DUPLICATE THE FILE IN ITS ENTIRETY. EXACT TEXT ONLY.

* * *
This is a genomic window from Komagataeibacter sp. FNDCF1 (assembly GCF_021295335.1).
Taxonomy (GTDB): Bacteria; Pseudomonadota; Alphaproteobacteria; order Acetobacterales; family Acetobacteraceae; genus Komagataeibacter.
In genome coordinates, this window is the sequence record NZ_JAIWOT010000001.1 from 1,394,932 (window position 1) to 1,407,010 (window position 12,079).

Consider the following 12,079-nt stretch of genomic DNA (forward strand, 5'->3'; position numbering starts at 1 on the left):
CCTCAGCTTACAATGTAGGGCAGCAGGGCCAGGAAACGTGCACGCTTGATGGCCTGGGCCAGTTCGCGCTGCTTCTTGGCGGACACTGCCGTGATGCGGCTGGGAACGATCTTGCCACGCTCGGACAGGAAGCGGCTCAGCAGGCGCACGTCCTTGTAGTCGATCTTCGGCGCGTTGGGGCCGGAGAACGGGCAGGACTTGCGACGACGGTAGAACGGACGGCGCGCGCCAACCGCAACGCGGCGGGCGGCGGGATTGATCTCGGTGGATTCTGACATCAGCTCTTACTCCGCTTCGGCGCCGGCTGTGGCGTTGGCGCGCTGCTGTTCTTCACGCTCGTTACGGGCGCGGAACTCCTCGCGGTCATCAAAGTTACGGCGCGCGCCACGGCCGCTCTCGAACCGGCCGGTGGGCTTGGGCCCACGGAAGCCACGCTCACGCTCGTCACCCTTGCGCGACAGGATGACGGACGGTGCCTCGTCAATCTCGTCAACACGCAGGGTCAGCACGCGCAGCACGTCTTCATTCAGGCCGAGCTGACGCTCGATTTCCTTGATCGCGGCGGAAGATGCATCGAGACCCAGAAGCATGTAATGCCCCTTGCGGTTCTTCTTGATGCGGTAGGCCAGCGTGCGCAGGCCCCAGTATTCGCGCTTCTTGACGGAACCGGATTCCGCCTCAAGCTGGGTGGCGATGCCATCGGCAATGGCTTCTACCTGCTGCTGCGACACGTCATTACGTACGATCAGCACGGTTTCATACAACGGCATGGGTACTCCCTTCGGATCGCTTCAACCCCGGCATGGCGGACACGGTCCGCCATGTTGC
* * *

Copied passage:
This is a genomic window from Komagataeibacter sp. FNDCF1 (assembly GCF_021295335.1).
Taxonomy (GTDB): Bacteria; Pseudomonadota; Alphaproteobacteria; order Acetobacterales; family Acetobacteraceae; genus Komagataeibacter.
In genome coordinates, this window is the sequence record NZ_JAIWOT010000001.1 from 1,394,932 (window position 1) to 1,407,010 (window position 12,079).

Consider the following 12,079-nt stretch of genomic DNA (forward strand, 5'->3'; position numbering starts at 1 on the left):
CCTCAGCTTACAATGTAGGGCAGCAGGGCCAGGAAACGTGCACGCTTGATGGCCTGGGCCAGTTCGCGCTGCTTCTTGGCGGACACTGCCGTGATGCGGCTGGGAACGATCTTGCCACGCTCGGACAGGAAGCGGCTCAGCAGGCGCACGTCCTTGTAGTCGATCTTCGGCGCGTTGGGGCCGGAGAACGGGCAGGACTTGCGACGACGGTAGAACGGACGGCGCGCGCCAACCGCAACGCGGCGGGCGGCGGGATTGATCTCGGTGGATTCTGACATCAGCTCTTACTCCGCTTCGGCGCCGGCTGTGGCGTTGGCGCGCTGCTGTTCTTCACGCTCGTTACGGGCGCGGAACTCCTCGCGGTCATCAAAGTTACGGCGCGCGCCACGGCCGCTCTCGAACCGGCCGGTGGGCTTGGGCCCACGGAAGCCACGCTCACGCTCGTCACCCTTGCGCGACAGGATGACGGACGGTGCCTCGTCAATCTCGTCAACACGCAGGGTCAGCACGCGCAGCACGTCTTCATTCAGGCCGAGCTGACGCTCGATTTCCTTGATCGCGGCGGAAGATGCATCGAGACCCAGAAGCATGTAATGCCCCTTGCGGTTCTTCTTGATGCGGTAGGCCAGCGTGCGCAGGCCCCAGTATTCGCGCTTCTTGACGGAACCGGATTCCGCCTCAAGCTGGGTGGCGATGCCATCGGCAATGGCTTCTACCTGCTGCTGCGACACGTCATTACGTACGATCAGCACGGTTTCATACAACGGCATGGGTACTCCCTTCGGATCGCTTCAACCCCGGCATGGCGGACACGGTCCGCCATGTTGC